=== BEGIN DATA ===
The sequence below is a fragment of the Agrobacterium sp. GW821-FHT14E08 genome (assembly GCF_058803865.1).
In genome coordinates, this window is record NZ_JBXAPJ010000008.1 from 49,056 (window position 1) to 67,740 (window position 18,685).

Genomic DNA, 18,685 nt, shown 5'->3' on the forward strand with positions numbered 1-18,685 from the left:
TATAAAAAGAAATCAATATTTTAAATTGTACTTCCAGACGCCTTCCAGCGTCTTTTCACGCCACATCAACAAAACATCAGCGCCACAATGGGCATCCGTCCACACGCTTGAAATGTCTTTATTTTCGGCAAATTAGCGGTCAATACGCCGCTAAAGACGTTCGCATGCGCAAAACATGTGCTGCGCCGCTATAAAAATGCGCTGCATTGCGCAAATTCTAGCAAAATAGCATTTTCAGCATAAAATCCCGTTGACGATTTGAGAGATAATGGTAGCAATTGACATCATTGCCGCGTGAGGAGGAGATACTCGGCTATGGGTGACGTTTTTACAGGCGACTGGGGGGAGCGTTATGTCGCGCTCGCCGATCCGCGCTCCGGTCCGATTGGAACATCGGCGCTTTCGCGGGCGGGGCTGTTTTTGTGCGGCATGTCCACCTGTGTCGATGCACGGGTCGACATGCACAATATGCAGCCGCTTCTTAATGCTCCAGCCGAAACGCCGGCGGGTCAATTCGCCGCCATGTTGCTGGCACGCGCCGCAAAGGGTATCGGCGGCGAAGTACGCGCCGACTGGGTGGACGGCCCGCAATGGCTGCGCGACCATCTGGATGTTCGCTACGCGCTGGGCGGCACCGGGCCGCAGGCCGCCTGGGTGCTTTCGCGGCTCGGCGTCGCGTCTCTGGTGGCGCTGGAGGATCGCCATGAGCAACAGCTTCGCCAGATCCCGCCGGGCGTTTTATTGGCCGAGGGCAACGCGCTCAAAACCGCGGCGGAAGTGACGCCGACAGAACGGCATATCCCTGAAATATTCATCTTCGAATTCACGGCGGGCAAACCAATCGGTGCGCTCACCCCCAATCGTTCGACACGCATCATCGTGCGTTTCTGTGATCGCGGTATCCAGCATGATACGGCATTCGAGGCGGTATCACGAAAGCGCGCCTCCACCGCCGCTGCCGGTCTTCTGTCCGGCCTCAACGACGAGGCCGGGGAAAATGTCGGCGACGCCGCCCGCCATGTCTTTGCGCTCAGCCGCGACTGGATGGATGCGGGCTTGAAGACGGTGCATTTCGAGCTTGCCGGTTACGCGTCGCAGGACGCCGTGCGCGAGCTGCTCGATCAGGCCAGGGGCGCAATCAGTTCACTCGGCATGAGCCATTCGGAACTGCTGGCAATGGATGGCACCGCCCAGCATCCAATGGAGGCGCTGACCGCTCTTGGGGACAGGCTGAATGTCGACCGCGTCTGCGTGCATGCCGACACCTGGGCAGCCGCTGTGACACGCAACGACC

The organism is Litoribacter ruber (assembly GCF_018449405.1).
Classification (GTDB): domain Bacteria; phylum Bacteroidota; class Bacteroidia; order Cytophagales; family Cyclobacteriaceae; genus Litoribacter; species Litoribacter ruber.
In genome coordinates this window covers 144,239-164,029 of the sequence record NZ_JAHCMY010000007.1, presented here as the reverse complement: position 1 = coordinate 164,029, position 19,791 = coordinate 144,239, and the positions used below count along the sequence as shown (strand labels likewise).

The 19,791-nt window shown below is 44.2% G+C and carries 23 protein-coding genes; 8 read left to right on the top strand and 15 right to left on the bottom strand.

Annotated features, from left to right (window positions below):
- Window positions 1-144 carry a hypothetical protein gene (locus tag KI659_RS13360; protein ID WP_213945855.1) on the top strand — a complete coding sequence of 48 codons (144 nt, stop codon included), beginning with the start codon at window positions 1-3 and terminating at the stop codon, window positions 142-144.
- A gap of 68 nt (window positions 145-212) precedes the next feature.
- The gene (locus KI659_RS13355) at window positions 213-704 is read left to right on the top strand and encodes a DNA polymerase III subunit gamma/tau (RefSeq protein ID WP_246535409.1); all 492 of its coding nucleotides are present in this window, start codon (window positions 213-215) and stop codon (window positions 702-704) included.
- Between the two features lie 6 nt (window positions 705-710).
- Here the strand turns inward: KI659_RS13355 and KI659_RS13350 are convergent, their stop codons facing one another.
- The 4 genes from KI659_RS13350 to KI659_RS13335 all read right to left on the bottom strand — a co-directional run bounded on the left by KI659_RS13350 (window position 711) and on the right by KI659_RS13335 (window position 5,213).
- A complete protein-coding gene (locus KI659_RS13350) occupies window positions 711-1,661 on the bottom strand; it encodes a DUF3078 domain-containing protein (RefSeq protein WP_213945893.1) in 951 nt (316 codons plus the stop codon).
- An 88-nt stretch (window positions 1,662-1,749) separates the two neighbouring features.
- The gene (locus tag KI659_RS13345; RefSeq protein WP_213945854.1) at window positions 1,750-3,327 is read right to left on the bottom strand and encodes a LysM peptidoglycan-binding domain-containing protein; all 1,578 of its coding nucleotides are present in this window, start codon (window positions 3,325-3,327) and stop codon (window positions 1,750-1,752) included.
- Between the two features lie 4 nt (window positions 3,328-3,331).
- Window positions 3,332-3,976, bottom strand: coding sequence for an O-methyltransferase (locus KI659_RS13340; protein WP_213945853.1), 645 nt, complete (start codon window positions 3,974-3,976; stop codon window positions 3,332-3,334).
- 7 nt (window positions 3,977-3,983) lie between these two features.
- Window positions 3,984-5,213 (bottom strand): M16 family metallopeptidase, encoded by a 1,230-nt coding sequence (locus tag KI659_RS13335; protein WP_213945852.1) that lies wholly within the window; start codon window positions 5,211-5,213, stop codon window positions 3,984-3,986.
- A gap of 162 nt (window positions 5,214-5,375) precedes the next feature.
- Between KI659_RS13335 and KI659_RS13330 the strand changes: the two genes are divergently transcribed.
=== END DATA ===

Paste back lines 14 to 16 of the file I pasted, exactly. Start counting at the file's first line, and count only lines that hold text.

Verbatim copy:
- Here the strand turns inward: KI659_RS13355 and KI659_RS13350 are convergent, their stop codons facing one another.
- The 4 genes from KI659_RS13350 to KI659_RS13335 all read right to left on the bottom strand — a co-directional run bounded on the left by KI659_RS13350 (window position 711) and on the right by KI659_RS13335 (window position 5,213).
- A complete protein-coding gene (locus KI659_RS13350) occupies window positions 711-1,661 on the bottom strand; it encodes a DUF3078 domain-containing protein (RefSeq protein WP_213945893.1) in 951 nt (316 codons plus the stop codon).